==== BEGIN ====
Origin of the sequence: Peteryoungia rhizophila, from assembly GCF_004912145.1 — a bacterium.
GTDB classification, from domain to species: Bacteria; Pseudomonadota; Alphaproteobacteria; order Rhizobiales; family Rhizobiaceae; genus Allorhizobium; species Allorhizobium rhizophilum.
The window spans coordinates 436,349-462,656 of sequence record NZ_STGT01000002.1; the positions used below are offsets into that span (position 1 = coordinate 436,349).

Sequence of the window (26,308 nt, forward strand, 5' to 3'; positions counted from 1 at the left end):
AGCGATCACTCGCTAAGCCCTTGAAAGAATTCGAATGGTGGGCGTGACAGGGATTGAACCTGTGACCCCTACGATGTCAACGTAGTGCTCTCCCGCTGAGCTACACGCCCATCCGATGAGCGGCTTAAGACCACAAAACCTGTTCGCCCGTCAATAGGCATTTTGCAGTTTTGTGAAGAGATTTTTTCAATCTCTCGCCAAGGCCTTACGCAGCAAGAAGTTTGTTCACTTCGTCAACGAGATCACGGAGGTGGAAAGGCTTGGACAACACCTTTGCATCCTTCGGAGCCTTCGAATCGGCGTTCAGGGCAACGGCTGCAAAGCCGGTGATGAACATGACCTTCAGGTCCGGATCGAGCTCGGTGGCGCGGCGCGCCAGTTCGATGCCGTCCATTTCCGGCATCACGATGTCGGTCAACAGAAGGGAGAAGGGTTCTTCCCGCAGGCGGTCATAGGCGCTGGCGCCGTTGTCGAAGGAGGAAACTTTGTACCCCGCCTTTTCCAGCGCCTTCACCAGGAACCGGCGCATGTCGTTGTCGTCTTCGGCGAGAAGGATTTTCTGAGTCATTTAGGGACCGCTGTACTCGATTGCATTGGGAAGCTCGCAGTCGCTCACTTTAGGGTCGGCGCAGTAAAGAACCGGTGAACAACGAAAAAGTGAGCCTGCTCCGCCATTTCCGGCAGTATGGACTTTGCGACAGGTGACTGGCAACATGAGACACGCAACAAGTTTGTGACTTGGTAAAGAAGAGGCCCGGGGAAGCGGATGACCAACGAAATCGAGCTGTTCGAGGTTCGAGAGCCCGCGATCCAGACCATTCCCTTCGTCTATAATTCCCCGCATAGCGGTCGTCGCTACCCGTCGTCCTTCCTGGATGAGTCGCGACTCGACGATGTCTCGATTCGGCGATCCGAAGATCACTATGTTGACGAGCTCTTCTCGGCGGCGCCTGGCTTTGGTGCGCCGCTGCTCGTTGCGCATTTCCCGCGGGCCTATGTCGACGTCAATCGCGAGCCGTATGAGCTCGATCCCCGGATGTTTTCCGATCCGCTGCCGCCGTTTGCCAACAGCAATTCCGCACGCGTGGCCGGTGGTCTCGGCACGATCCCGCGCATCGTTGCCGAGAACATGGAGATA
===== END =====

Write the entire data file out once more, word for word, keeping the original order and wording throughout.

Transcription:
Origin of the sequence: Peteryoungia rhizophila, from assembly GCF_004912145.1 — a bacterium.
GTDB classification, from domain to species: Bacteria; Pseudomonadota; Alphaproteobacteria; order Rhizobiales; family Rhizobiaceae; genus Allorhizobium; species Allorhizobium rhizophilum.
The window spans coordinates 436,349-462,656 of sequence record NZ_STGT01000002.1; the positions used below are offsets into that span (position 1 = coordinate 436,349).

Sequence of the window (26,308 nt, forward strand, 5' to 3'; positions counted from 1 at the left end):
AGCGATCACTCGCTAAGCCCTTGAAAGAATTCGAATGGTGGGCGTGACAGGGATTGAACCTGTGACCCCTACGATGTCAACGTAGTGCTCTCCCGCTGAGCTACACGCCCATCCGATGAGCGGCTTAAGACCACAAAACCTGTTCGCCCGTCAATAGGCATTTTGCAGTTTTGTGAAGAGATTTTTTCAATCTCTCGCCAAGGCCTTACGCAGCAAGAAGTTTGTTCACTTCGTCAACGAGATCACGGAGGTGGAAAGGCTTGGACAACACCTTTGCATCCTTCGGAGCCTTCGAATCGGCGTTCAGGGCAACGGCTGCAAAGCCGGTGATGAACATGACCTTCAGGTCCGGATCGAGCTCGGTGGCGCGGCGCGCCAGTTCGATGCCGTCCATTTCCGGCATCACGATGTCGGTCAACAGAAGGGAGAAGGGTTCTTCCCGCAGGCGGTCATAGGCGCTGGCGCCGTTGTCGAAGGAGGAAACTTTGTACCCCGCCTTTTCCAGCGCCTTCACCAGGAACCGGCGCATGTCGTTGTCGTCTTCGGCGAGAAGGATTTTCTGAGTCATTTAGGGACCGCTGTACTCGATTGCATTGGGAAGCTCGCAGTCGCTCACTTTAGGGTCGGCGCAGTAAAGAACCGGTGAACAACGAAAAAGTGAGCCTGCTCCGCCATTTCCGGCAGTATGGACTTTGCGACAGGTGACTGGCAACATGAGACACGCAACAAGTTTGTGACTTGGTAAAGAAGAGGCCCGGGGAAGCGGATGACCAACGAAATCGAGCTGTTCGAGGTTCGAGAGCCCGCGATCCAGACCATTCCCTTCGTCTATAATTCCCCGCATAGCGGTCGTCGCTACCCGTCGTCCTTCCTGGATGAGTCGCGACTCGACGATGTCTCGATTCGGCGATCCGAAGATCACTATGTTGACGAGCTCTTCTCGGCGGCGCCTGGCTTTGGTGCGCCGCTGCTCGTTGCGCATTTCCCGCGGGCCTATGTCGACGTCAATCGCGAGCCGTATGAGCTCGATCCCCGGATGTTTTCCGATCCGCTGCCGCCGTTTGCCAACAGCAATTCCGCACGCGTGGCCGGTGGTCTCGGCACGATCCCGCGCATCGTTGCCGAGAACATGGAGATA